The nature of deformation for continental lithosphere is one of the most fundamental problems of Earth Sciences. Asia has been a major testing ground in the past decades. This session intends to bring world-leading experts in studying intracontinental deformation to the meeting to discuss the current status of the problem.
A-3: Origin of ophiolites, podiform chromites, UHP minerals and tectonics
Conveners: YANG Jingsui, and ROBINSON Paul
Invited Speakers: DILEK Yildirim, YANG Jingsui (CAGS), JIN Zhenmin (UGS)
The discovery of in-situ diamonds, crustal minerals and highly reduced phases in chromitites of several ophiolites has many implications for the composition and processes and evolution of the upper mantle podiform chromitites containing inclusions of diamonds and other minerals likely formed in, or near, the mantle transition zone, which is also the ‘graveyard’ for subducted continental crust. These finding require a complete reexamination of current models for the formation of ophiolites and podiform chromitites and the stability of crustal minerals in the upper mantle. They also raise fundamental questions regarding the magmatic processes and melt-rock reactions in supra-subduction zone environments.
A-4: Foreland basin tectonics and sedimentation (north of the Tibetan Plateau)
Conveners: KHANDAKER Nazrul I., JIA Chengzhao (CNPC), LI Haibing (CAGS)
Invited Speakers: BUSBY Cathy, DECELLES Peter, CAROLLEL Alan, HENDRIX Marc,
FANG Xiaomin (CAS), WANG Erqi (CAS)
Foreland basins document active tectonism and provide significant constraints on depositional environments and resultant rock record. The Cenozoic geologic history of Tibet and surrounding regions is largely affected by complex plate-tectonic phenomena and many of these complex phenomena can be fingerprinted and explained by a combination of field, isotopic, and paleontological investigations. Geoscientists involved in field and simulation-based research are invited to submit papers for this session.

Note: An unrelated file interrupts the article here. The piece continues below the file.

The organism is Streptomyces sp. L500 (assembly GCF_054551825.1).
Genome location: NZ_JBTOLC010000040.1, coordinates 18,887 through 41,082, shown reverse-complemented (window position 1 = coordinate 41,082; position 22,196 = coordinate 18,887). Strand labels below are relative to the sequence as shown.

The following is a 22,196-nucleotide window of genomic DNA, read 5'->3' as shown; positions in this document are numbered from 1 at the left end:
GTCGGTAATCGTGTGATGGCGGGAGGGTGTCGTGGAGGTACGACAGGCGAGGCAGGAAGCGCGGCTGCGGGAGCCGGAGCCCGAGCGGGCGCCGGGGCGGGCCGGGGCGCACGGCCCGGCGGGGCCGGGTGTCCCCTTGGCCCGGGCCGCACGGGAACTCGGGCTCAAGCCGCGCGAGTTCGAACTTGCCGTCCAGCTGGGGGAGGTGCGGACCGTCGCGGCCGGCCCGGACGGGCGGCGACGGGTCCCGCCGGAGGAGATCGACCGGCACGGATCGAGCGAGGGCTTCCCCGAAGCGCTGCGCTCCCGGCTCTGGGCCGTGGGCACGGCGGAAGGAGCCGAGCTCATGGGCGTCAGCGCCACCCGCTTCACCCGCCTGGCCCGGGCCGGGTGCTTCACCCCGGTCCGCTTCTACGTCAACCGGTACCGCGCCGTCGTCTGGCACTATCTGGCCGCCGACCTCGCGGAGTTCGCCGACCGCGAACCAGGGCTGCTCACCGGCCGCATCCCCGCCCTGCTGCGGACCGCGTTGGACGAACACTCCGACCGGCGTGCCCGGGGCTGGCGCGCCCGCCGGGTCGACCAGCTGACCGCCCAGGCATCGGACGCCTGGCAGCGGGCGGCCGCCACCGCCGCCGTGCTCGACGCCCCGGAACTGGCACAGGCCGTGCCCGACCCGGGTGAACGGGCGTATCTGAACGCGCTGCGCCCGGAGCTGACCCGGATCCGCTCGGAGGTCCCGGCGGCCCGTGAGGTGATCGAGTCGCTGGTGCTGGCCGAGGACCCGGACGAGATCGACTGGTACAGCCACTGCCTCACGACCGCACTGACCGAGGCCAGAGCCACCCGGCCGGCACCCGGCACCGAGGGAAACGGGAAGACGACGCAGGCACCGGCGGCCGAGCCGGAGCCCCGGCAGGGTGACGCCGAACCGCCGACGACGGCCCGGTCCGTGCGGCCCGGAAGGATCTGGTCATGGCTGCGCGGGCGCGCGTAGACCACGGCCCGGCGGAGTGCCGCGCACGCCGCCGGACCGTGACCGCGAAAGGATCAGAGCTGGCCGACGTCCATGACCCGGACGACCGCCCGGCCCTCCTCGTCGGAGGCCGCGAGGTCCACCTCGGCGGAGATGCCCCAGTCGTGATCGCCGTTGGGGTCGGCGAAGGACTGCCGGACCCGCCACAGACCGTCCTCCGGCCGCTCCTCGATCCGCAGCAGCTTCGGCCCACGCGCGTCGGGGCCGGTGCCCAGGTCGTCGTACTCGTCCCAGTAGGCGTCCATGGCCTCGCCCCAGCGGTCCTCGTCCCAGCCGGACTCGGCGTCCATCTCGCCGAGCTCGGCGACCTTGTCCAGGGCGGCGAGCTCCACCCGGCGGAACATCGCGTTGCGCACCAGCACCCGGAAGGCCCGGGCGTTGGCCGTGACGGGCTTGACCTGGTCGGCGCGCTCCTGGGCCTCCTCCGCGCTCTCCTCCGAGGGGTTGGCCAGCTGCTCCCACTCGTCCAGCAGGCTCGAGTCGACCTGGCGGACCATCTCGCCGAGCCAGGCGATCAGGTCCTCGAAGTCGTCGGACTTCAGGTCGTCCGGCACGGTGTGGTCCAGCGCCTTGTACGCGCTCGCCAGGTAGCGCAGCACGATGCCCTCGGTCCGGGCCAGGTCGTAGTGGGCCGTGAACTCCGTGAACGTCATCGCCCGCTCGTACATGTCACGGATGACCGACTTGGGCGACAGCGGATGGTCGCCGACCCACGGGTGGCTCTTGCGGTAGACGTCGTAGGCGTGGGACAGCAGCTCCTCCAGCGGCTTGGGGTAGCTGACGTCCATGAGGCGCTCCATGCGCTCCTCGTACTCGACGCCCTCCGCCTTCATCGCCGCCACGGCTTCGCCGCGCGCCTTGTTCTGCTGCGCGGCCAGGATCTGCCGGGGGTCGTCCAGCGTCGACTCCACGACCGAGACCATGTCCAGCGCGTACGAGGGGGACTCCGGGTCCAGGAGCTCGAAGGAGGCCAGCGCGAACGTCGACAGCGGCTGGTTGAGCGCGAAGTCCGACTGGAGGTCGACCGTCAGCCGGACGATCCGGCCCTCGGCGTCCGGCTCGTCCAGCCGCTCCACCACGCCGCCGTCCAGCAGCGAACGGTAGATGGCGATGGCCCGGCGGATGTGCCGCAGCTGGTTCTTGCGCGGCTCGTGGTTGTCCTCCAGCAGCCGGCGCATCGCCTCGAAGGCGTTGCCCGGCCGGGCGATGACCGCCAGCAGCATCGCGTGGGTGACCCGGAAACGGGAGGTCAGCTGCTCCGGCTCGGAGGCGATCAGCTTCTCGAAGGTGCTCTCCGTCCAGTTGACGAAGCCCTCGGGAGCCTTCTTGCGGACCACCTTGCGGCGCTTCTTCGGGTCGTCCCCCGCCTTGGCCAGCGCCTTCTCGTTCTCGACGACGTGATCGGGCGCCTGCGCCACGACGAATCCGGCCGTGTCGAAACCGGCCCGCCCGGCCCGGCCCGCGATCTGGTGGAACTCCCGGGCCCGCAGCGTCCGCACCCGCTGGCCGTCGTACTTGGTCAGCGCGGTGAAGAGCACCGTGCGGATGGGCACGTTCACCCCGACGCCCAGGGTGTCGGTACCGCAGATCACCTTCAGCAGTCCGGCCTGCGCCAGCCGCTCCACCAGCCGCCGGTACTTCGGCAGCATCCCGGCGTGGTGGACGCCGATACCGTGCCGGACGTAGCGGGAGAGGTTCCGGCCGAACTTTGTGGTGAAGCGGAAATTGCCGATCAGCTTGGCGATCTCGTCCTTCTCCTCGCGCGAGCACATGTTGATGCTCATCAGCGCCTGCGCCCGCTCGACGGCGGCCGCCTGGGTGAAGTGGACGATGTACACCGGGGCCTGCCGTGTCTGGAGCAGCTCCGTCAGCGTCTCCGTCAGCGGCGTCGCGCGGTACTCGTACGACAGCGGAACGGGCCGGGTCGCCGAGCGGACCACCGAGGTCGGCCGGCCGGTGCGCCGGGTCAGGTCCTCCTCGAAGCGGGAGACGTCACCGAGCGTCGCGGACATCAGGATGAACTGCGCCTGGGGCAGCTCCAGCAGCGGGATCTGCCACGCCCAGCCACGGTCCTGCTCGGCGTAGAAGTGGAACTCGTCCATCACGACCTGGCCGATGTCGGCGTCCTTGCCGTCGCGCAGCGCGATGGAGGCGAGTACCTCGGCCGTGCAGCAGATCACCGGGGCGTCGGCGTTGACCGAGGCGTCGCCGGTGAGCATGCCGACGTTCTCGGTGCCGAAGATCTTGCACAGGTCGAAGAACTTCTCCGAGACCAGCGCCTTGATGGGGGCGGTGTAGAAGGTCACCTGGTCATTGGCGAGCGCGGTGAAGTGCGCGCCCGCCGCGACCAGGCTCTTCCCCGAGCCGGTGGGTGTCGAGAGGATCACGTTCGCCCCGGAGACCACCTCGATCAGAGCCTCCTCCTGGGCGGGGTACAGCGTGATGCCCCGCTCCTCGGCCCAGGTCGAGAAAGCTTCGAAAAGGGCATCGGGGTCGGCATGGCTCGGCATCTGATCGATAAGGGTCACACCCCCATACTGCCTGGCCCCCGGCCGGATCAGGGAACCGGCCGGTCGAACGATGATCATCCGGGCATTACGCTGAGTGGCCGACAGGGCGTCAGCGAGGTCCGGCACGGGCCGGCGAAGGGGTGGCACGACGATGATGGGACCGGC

A-5: Deep Earth processes through geochemistry
Conveners: ZHANG Youxue, XU Yigang, ZHENG Jianping (UGA BJ)
Invited Speakers: RUDNICK R.L. (U Maryland), FEI Yingwei (Geophysical lab), ZHANG
Petrological and geochemical studies often shed light on deep Earth processes. For example, petrology and geochemistry of large igneous provinces and hotspots may reveal mantle signature from the core-mantle boundary, and petrology and geochemistry of ultra-high-pressure metamorphic rocks can provide information on subduction and exhumation. This session will focus on solid Earth geochemistry, including igneous and metamorphic petrology, experimental petrology, trace element and isotope geochemistry, and mineral physics, and their applications to understand deep (from crust to the core-mantle boundary) Earth processes.
B-1: Intra-continental deformation [Active faults, earthquakes (e.g., Wenchuan)]
Conveners: BURCHFIEL Clark (MIT), ROYDEN Leigh (MIT), ZHANG Peizhen (CEA)
Invited Speakers: KIRBY Eric, BURBANK Doug, CLARK Marin, LI Haibing (CAGS), ZHANG Yueqiao (CAGS)